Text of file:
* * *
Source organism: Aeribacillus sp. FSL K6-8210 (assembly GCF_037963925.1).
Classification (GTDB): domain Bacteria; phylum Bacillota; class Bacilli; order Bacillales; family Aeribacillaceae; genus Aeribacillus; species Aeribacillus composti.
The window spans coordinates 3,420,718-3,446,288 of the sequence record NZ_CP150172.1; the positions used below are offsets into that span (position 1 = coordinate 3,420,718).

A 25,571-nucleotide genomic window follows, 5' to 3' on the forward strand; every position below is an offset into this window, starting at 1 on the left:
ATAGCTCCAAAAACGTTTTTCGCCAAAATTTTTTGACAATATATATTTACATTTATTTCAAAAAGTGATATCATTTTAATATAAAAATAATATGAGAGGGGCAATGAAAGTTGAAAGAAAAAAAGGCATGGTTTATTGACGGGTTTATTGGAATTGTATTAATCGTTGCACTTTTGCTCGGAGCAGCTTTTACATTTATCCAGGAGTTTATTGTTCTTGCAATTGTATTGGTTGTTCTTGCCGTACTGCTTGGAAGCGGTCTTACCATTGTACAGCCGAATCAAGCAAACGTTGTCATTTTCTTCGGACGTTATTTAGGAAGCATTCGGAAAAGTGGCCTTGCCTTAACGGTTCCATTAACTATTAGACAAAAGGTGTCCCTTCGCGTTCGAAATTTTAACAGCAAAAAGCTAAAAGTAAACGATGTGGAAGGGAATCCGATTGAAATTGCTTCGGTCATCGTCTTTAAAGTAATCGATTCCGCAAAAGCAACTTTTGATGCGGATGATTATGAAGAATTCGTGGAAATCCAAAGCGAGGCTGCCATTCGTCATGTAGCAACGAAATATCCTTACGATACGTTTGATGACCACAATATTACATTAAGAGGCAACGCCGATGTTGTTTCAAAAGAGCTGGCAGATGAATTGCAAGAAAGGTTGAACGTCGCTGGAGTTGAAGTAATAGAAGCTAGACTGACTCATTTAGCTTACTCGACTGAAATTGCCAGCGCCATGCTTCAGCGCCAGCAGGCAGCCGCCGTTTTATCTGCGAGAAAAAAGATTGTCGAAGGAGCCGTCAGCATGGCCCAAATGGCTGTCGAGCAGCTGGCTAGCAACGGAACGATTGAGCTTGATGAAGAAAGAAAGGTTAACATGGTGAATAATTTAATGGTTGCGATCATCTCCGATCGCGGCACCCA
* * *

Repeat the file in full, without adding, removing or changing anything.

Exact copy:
Source organism: Aeribacillus sp. FSL K6-8210 (assembly GCF_037963925.1).
Classification (GTDB): domain Bacteria; phylum Bacillota; class Bacilli; order Bacillales; family Aeribacillaceae; genus Aeribacillus; species Aeribacillus composti.
The window spans coordinates 3,420,718-3,446,288 of the sequence record NZ_CP150172.1; the positions used below are offsets into that span (position 1 = coordinate 3,420,718).

A 25,571-nucleotide genomic window follows, 5' to 3' on the forward strand; every position below is an offset into this window, starting at 1 on the left:
ATAGCTCCAAAAACGTTTTTCGCCAAAATTTTTTGACAATATATATTTACATTTATTTCAAAAAGTGATATCATTTTAATATAAAAATAATATGAGAGGGGCAATGAAAGTTGAAAGAAAAAAAGGCATGGTTTATTGACGGGTTTATTGGAATTGTATTAATCGTTGCACTTTTGCTCGGAGCAGCTTTTACATTTATCCAGGAGTTTATTGTTCTTGCAATTGTATTGGTTGTTCTTGCCGTACTGCTTGGAAGCGGTCTTACCATTGTACAGCCGAATCAAGCAAACGTTGTCATTTTCTTCGGACGTTATTTAGGAAGCATTCGGAAAAGTGGCCTTGCCTTAACGGTTCCATTAACTATTAGACAAAAGGTGTCCCTTCGCGTTCGAAATTTTAACAGCAAAAAGCTAAAAGTAAACGATGTGGAAGGGAATCCGATTGAAATTGCTTCGGTCATCGTCTTTAAAGTAATCGATTCCGCAAAAGCAACTTTTGATGCGGATGATTATGAAGAATTCGTGGAAATCCAAAGCGAGGCTGCCATTCGTCATGTAGCAACGAAATATCCTTACGATACGTTTGATGACCACAATATTACATTAAGAGGCAACGCCGATGTTGTTTCAAAAGAGCTGGCAGATGAATTGCAAGAAAGGTTGAACGTCGCTGGAGTTGAAGTAATAGAAGCTAGACTGACTCATTTAGCTTACTCGACTGAAATTGCCAGCGCCATGCTTCAGCGCCAGCAGGCAGCCGCCGTTTTATCTGCGAGAAAAAAGATTGTCGAAGGAGCCGTCAGCATGGCCCAAATGGCTGTCGAGCAGCTGGCTAGCAACGGAACGATTGAGCTTGATGAAGAAAGAAAGGTTAACATGGTGAATAATTTAATGGTTGCGATCATCTCCGATCGCGGCACCCA